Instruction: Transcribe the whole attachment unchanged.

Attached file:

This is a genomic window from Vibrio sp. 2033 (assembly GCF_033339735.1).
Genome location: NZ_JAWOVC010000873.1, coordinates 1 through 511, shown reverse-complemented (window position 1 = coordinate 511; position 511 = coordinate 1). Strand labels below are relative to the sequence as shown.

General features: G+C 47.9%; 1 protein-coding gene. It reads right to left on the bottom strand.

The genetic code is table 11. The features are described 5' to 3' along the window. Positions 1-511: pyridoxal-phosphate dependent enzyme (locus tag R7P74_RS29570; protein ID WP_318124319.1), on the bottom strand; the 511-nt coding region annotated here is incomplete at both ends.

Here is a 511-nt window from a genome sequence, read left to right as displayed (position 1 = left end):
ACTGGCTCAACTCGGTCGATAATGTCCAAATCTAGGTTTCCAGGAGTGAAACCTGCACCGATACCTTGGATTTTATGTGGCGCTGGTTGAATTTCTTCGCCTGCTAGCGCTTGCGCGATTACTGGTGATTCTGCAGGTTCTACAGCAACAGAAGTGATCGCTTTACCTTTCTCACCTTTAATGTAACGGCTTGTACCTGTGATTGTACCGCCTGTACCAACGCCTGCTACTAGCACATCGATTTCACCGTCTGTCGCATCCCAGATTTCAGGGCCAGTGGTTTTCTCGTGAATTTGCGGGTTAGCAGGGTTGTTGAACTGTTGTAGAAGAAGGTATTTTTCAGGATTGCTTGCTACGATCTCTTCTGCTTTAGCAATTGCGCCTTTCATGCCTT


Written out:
This is a genomic window from Vibrio sp. 2033 (assembly GCF_033339735.1).
Genome location: NZ_JAWOVC010000873.1, coordinates 1 through 511, shown reverse-complemented (window position 1 = coordinate 511; position 511 = coordinate 1). Strand labels below are relative to the sequence as shown.

General features: G+C 47.9%; 1 protein-coding gene. It reads right to left on the bottom strand.

The genetic code is table 11. The features are described 5' to 3' along the window. Positions 1-511: pyridoxal-phosphate dependent enzyme (locus tag R7P74_RS29570; protein ID WP_318124319.1), on the bottom strand; the 511-nt coding region annotated here is incomplete at both ends.

Here is a 511-nt window from a genome sequence, read left to right as displayed (position 1 = left end):
ACTGGCTCAACTCGGTCGATAATGTCCAAATCTAGGTTTCCAGGAGTGAAACCTGCACCGATACCTTGGATTTTATGTGGCGCTGGTTGAATTTCTTCGCCTGCTAGCGCTTGCGCGATTACTGGTGATTCTGCAGGTTCTACAGCAACAGAAGTGATCGCTTTACCTTTCTCACCTTTAATGTAACGGCTTGTACCTGTGATTGTACCGCCTGTACCAACGCCTGCTACTAGCACATCGATTTCACCGTCTGTCGCATCCCAGATTTCAGGGCCAGTGGTTTTCTCGTGAATTTGCGGGTTAGCAGGGTTGTTGAACTGTTGTAGAAGAAGGTATTTTTCAGGATTGCTTGCTACGATCTCTTCTGCTTTAGCAATTGCGCCTTTCATGCCTT